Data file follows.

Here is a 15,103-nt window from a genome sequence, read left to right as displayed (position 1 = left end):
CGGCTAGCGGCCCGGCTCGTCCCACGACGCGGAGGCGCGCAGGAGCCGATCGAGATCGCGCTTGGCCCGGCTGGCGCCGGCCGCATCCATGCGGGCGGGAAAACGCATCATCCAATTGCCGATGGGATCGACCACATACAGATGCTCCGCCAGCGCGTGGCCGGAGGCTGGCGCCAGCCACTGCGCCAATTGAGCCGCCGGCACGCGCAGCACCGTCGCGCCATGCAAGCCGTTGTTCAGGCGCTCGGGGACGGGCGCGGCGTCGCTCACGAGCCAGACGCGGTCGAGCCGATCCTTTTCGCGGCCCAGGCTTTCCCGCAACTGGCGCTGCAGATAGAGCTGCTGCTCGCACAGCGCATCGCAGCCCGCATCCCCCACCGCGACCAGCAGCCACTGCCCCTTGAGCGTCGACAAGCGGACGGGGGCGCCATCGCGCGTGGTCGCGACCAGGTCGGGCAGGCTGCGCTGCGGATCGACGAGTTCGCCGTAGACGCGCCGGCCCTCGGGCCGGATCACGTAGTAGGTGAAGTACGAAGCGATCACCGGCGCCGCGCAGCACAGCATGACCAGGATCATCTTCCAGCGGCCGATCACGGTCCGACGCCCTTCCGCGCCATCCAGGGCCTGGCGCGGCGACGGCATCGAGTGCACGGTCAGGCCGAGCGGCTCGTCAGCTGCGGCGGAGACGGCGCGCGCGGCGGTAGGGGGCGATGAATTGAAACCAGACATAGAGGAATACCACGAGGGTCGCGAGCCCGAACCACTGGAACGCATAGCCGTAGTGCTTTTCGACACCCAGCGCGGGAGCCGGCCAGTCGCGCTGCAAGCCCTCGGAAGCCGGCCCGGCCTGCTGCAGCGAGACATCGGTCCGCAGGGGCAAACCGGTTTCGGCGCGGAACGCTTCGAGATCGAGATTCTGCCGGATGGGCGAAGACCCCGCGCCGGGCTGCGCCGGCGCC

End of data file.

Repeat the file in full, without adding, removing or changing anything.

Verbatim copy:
Here is a 15,103-nt window from a genome sequence, read left to right as displayed (position 1 = left end):
CGGCTAGCGGCCCGGCTCGTCCCACGACGCGGAGGCGCGCAGGAGCCGATCGAGATCGCGCTTGGCCCGGCTGGCGCCGGCCGCATCCATGCGGGCGGGAAAACGCATCATCCAATTGCCGATGGGATCGACCACATACAGATGCTCCGCCAGCGCGTGGCCGGAGGCTGGCGCCAGCCACTGCGCCAATTGAGCCGCCGGCACGCGCAGCACCGTCGCGCCATGCAAGCCGTTGTTCAGGCGCTCGGGGACGGGCGCGGCGTCGCTCACGAGCCAGACGCGGTCGAGCCGATCCTTTTCGCGGCCCAGGCTTTCCCGCAACTGGCGCTGCAGATAGAGCTGCTGCTCGCACAGCGCATCGCAGCCCGCATCCCCCACCGCGACCAGCAGCCACTGCCCCTTGAGCGTCGACAAGCGGACGGGGGCGCCATCGCGCGTGGTCGCGACCAGGTCGGGCAGGCTGCGCTGCGGATCGACGAGTTCGCCGTAGACGCGCCGGCCCTCGGGCCGGATCACGTAGTAGGTGAAGTACGAAGCGATCACCGGCGCCGCGCAGCACAGCATGACCAGGATCATCTTCCAGCGGCCGATCACGGTCCGACGCCCTTCCGCGCCATCCAGGGCCTGGCGCGGCGACGGCATCGAGTGCACGGTCAGGCCGAGCGGCTCGTCAGCTGCGGCGGAGACGGCGCGCGCGGCGGTAGGGGGCGATGAATTGAAACCAGACATAGAGGAATACCACGAGGGTCGCGAGCCCGAACCACTGGAACGCATAGCCGTAGTGCTTTTCGACACCCAGCGCGGGAGCCGGCCAGTCGCGCTGCAAGCCCTCGGAAGCCGGCCCGGCCTGCTGCAGCGAGACATCGGTCCGCAGGGGCAAACCGGTTTCGGCGCGGAACGCTTCGAGATCGAGATTCTGCCGGATGGGCGAAGACCCCGCGCCGGGCTGCGCCGGCGCC